Malheur Then and Now: A Refuge Under Siege

Malheur National Wildlife Refuge, founded in 1908 by Theodore Roosevelt as a preserve and breeding ground for native birds, is again under siege, just as it was at the turn of the nineteenth century, when plume hunters in southeastern Oregon illegally shot birds for their feathers, which they sold to the millinery trade; in turn, milliners used the feathers to craft women’s hats. Plume hunters most coveted the aigrettes, or long trailing feathers, of the great egret, which grew on the backs of the birds during breeding season.

By the time Roosevelt founded the refuge — in part to protect these birds from slaughter — great egrets were rarely seen at Malheur. But with the passage of the Migratory Bird Act, the rise of the Audubon Society, and a change in fashion trends, egrets eventually made a comeback. Part of that success was due to the vigilant work of Malheur’s managers and wildlife biologists.

It is ironic, then, that the refuge again finds itself a victim at the hands of armed individuals who hold themselves above the law. Self-proclaimed “lands-rights protestors,” led by Ammon Bundy, broke into the national wildlife refuge on Saturday, Jan. 2, following a rally in Burns — twenty-seven miles north of Malheur — to denounce the five-year sentencing of Dwight and Steven Hammond, local ranchers and convicted arsonists who are expected to turn themselves in on Jan. 4. Bundy says the government is punishing the Hammonds for refusing to sell their land, and claims in a report issued by CNN that the refuge had been “destructive to the people of the county,” and that it was continuing to “expand at the expense of ranchers and miners in the area.”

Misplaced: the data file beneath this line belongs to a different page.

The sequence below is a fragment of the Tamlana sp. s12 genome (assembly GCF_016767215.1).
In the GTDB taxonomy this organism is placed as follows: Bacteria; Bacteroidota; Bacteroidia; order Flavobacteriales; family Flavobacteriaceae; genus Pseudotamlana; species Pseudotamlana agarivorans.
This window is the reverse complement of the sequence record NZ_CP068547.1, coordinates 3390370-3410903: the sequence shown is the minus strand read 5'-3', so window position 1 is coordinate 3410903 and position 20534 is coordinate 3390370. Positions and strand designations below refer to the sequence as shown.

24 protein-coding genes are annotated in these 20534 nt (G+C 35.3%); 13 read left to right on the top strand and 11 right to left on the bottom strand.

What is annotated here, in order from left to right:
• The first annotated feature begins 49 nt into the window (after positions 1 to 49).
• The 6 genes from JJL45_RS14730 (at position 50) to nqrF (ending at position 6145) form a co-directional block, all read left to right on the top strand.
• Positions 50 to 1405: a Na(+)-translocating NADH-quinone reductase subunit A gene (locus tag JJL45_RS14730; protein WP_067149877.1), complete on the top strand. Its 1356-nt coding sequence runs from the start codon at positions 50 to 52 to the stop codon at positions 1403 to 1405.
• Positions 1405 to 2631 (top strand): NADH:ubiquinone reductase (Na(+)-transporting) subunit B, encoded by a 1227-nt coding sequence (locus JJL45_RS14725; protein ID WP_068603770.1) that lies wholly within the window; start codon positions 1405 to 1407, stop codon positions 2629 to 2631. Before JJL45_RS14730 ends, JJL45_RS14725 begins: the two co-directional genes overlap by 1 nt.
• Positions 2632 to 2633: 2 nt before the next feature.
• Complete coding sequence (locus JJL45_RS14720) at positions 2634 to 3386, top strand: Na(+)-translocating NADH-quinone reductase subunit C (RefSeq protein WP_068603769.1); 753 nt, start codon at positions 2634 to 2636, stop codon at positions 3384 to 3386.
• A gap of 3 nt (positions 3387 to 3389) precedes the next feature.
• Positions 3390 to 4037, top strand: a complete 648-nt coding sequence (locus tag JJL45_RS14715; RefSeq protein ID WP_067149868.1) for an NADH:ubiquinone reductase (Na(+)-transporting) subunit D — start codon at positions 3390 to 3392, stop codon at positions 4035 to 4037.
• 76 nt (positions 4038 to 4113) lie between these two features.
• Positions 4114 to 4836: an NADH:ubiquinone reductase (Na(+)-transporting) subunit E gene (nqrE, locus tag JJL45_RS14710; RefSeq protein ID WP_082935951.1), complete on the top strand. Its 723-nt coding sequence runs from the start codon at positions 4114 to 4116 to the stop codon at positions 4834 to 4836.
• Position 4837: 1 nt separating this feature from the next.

The residents of Burns are people I know well. Hardworking and honest, many of them make their livings as ranchers. They love their country, community, and families, and they want their children to be able to attend school (which, because of Bundy’s occupation of Malheur, is currently unsafe for them to do). The majority of Burns’ citizens are law-abiding, and wholly intolerant of tyranny and terrorists; if it happens that they’re unhappy with the federal government, as they sometimes are, they don’t hold the public hostage to their particular points of view.

Malheur is a sanctuary, a place for birds to rest and nest during seasonal migrations, and a place of solace for people. Its dedicated staff and its volunteers are the people deserving of our time and attention — as are the good people of Burns. So go the way of the plume hunters, Bundy, and take your militia with you.

Renee Thompson writes about the American West. She is the author of The Plume Hunter (Torrey House Press, 2011), set in part in southeastern Oregon, on what is today Malheur National Wildlife Refuge. Renee’s husband Steve worked as a wildlife biologist at Malheur from 1977–1983, while Renee worked part time at Burns Clinic. Their daughters were born in Burns.

This post originally appeared at Learn more.

Photo credit: Barbara Wheeler Photography

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